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Help the McNeil Bear Sanctuary off linmits to hunting

Animal Rights Group Seeks Injunction Against Aerial Wolf Shooting

Tim Mowry / Fairbanks Daily News-Miner / March 19, 2009

FAIRBANKS - National animal rights group Defenders of Wildlife went to court Wednesday seeking an injunction to stop the Department of Fish and Game from shooting wolves from a helicopter in the eastern Interior.

The state began shooting wolves from a helicopter in the Fortymile region east of Tok last weekend to supplement efforts by private pilot-gunner teams participating in a state predator control program in the area to increase the number of moose and caribou for hunters. As of Wednesday afternoon, 59 wolves had been shot and killed using a helicopter, according to Fish and Game.

The region is one of five in the state in which the department is conducting predator control programs, but it is the only one in which a helicopter or state personnel are being used.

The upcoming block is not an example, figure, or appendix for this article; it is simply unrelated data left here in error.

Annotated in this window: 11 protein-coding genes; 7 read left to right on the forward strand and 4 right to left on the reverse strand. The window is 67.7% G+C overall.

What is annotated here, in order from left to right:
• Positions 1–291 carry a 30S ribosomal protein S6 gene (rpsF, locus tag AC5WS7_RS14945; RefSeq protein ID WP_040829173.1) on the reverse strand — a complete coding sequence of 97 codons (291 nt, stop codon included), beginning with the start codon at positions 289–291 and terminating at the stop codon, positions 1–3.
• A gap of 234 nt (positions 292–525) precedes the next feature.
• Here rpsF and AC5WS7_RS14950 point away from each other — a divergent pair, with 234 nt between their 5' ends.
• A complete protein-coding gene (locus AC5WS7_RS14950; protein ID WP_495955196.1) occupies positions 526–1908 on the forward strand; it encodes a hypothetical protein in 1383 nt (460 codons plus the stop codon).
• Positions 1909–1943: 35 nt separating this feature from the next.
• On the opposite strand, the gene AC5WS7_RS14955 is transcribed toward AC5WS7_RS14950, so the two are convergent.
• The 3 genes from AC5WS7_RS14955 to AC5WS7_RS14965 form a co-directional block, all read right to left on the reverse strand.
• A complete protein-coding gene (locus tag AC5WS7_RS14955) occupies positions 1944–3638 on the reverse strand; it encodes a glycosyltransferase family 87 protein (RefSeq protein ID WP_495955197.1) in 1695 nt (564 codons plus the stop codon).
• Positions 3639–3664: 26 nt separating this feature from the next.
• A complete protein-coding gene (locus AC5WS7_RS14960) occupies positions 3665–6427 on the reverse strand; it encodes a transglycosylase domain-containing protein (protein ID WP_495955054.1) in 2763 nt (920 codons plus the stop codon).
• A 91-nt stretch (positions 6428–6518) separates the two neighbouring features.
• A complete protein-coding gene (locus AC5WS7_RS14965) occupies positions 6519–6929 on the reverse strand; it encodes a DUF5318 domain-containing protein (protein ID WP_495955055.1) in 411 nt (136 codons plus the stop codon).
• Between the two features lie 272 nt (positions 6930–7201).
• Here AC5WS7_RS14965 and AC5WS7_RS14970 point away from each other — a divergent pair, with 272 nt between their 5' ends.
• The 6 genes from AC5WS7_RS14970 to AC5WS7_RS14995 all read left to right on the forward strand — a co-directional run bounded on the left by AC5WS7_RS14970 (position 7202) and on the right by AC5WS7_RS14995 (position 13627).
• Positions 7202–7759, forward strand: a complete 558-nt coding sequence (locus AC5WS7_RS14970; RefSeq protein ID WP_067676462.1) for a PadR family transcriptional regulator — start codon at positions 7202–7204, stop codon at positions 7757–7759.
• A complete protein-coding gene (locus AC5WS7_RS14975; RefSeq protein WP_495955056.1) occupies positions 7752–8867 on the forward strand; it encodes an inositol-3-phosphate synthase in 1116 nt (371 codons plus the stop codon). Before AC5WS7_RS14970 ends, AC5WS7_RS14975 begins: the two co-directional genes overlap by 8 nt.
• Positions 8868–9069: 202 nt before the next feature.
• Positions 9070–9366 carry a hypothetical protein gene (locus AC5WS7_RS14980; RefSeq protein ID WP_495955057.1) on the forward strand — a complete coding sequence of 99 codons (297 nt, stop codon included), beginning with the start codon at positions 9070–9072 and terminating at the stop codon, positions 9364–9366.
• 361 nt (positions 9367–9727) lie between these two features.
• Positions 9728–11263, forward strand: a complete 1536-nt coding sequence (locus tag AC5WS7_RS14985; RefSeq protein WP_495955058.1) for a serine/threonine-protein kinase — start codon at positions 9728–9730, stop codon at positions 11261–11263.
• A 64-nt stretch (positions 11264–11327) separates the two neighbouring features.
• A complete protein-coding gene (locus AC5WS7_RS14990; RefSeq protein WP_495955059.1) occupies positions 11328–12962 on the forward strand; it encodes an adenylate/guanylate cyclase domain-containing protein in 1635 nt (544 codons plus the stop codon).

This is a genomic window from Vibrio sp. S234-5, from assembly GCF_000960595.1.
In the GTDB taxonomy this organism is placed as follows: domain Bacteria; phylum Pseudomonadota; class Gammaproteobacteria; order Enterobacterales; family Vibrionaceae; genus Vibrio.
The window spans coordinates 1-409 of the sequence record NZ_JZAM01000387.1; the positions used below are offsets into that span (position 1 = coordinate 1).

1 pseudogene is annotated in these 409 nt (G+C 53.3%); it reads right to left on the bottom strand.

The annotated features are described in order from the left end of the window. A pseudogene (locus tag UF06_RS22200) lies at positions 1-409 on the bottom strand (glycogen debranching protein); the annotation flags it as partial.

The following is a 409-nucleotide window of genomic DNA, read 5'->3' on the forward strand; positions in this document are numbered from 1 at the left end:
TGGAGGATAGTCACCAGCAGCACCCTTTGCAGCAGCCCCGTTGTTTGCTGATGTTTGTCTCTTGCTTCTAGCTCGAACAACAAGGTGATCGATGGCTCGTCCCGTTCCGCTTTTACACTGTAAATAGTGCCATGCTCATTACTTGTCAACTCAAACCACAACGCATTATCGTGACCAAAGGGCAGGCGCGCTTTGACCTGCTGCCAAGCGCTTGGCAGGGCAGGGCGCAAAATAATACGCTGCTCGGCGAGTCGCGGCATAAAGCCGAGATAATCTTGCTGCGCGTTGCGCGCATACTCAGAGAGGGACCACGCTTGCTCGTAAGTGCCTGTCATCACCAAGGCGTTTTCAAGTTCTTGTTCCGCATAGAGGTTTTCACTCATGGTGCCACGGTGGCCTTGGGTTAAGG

Wade Willis, the Alaska representative for Defenders, filed the request for an injunction in Anchorage District Court on Wednesday. The organization contends new regulations approved by the state Board of Game earlier this month allowing the use of helicopters and department personnel to kill wolves do not go into effect until July 1 because they were not passed during an emergency meeting.

"What they are doing in that region right now is illegal," Willis said.

Jennifer Yuhas, communications director for Fish and Game, would not comment on the legality of the new regulations and said the court will decide whether or not the department can continue using a helicopter to shoot wolves. Until then, the program will continue, she said.

"The Defenders of Wildlife chose the courts as their forum for this debate, so that's the proper place for it to play out," Yuhas said.

The department is aiming to kill as many as 150 of the estimated 400 wolves in the region using a helicopter, in addition to those killed by hunters, trappers and pilot-gunner teams participating in the state's predator control program.


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